Sibanye-Stillwater’s programme includes the unions, it includes communities. This promises to be the kind of shift that is going to move the needle not just for yourselves, but for the country as a whole. But to be able to sustain this is a growth mindset. It is not a public relations exercise. You need a mindset that acknowledges past mistakes, embraces vulnerability knowing that you made mistakes, knowing that you’ll be criticised, but acknowledging there were mistakes, learning from them and moving forward.
Above all, this requires collaboration. It requires letting go of some of the things that we treasured in the past and building from the ashes. Marikana, and many of the things that are happening today, including stealing from the poor, stealing from health professionals who are on the front lines, denying them adequate PPE, is part of the fact that we have failed to remember.
At the Thuma Foundation, we say that you need leadership that is epic, that is leadership that is ethical, doing the right thing because it’s the right thing to do, not because your peers are doing it, not because you are going to be caught doing the wrong thing, not because you are going to be rewarded if you do the right thing; just do it because you are seeing in the future what others don’t see.
We also need to be conscious of the impacts of what we do. You have to think about the implications of what we are doing. To government, we say when you pass a policy, think about how it’s going to impact everyone: people with disabilities, rural people, young people, women, township people etc. Don’t just have a prism of those of us who are privileged, because we got the low-lying fruits of democracy. Make policies that are going to benefit everyone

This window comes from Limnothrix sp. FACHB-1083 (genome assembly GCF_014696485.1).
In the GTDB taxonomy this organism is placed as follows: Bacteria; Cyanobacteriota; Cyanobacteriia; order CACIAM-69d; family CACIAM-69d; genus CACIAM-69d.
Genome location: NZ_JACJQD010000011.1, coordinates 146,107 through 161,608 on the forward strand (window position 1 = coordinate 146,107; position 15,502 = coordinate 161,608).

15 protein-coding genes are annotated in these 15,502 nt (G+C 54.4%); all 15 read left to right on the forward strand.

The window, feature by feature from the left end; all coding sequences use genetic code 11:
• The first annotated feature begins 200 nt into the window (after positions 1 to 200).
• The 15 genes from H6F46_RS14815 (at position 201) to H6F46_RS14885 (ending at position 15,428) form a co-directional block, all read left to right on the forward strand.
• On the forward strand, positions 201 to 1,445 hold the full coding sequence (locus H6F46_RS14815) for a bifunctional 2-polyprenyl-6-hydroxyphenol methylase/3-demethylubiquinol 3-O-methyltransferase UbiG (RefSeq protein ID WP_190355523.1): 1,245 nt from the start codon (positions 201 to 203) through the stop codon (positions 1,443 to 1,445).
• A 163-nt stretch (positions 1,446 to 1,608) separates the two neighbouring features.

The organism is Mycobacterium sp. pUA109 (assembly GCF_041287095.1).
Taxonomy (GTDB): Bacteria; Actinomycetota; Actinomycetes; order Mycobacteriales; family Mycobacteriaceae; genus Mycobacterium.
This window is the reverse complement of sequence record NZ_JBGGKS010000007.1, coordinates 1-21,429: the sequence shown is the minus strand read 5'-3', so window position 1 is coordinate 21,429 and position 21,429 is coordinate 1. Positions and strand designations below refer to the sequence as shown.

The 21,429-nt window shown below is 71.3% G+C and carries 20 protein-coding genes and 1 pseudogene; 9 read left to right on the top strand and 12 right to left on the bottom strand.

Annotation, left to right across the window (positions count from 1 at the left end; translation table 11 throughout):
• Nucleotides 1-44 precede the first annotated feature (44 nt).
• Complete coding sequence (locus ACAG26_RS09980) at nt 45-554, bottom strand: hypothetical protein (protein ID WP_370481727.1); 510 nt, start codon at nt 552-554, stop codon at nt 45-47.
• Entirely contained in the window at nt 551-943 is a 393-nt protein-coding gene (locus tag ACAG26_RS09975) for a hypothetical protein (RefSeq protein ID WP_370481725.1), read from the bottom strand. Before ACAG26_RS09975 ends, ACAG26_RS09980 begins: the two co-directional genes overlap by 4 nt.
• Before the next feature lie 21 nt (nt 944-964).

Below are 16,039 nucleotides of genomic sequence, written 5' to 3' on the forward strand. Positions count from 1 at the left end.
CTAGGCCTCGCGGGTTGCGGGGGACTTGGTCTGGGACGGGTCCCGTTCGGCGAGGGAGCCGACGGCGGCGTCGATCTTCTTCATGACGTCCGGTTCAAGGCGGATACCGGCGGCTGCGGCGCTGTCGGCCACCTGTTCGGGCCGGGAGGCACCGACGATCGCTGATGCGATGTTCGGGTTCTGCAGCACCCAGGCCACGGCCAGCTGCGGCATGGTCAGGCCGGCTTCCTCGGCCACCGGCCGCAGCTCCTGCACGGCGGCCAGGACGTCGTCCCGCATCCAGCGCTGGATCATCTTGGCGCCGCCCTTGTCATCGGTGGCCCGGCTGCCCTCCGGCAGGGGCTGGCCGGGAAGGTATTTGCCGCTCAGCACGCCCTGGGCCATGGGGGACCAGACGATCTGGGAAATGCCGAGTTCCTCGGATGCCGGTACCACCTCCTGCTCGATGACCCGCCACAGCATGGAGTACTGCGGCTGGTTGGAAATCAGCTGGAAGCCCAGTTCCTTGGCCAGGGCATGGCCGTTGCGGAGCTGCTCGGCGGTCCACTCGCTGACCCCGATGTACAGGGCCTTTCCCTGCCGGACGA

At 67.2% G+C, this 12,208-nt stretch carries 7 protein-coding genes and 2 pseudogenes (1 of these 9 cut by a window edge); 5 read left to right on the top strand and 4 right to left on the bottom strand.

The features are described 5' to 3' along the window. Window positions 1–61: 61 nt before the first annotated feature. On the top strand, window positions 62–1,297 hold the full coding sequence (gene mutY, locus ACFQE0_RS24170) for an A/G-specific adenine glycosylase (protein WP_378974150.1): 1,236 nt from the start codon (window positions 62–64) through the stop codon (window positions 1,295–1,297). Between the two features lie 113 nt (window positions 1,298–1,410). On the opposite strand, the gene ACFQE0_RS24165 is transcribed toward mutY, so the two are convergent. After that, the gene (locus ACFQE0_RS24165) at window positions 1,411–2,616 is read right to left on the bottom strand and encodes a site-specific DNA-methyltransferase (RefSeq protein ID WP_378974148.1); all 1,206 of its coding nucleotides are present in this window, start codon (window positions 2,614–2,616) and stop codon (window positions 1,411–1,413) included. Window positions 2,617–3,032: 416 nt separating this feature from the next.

That is another problem with where we are. We abandoned the equality goal and went for BEE, for those who could pick up the low-lying fruits. Marikana happened 18 years into democracy. It wasn’t just the deplorable conditions at that company; it was the ecosystem as a whole. It wasn’t remembering, it wasn’t healing, it wasn’t renewing. So we need to be impact conscious.
The last thing is a commitment to serve everyone, not just those who serve us. That is epic leadership.
Justice Edwin Cameroon says that the past is not done with us until we reconcile with its claim to justice. He said this in a case on the land question.
But there’s no space for the newcomers unless we create space for them. We can’t heal without remembering, and we can’t renew without healing.
Sibanye-Stillwater is a new player. It was not there in Marikana in August 2012. But when we are in the same boat and the boat is sinking, it is useless to ask who’s fault it is? The right question to ask is how can I help?
This next decade could be the decade of sustainable development, the decade of social justice, the decade that we all grow through inclusiveness.
Every generation has a unique opportunity and responsibility to identify and decisively address the pressing challenge of its time. Social justice and climate justice anchored in growth is the most pressing challenge of our time. And this initiative of remembering, renewal and rebuilding is just what we need as a nation. But it’s the people of Marikana that need it most because as long as those hearts remain unhealed, they are going to affect peace in that community and as long as there is no peace in that community, there will be no peace in this country. DM/BM
Adv Thuli Madonsela holds the chair of Social Justice at Stellenbosch University and is the founder of the Thuma Foundation. This is an abridged version of her Marikana Memorial Lecture delivered on Friday, 14 August 2020.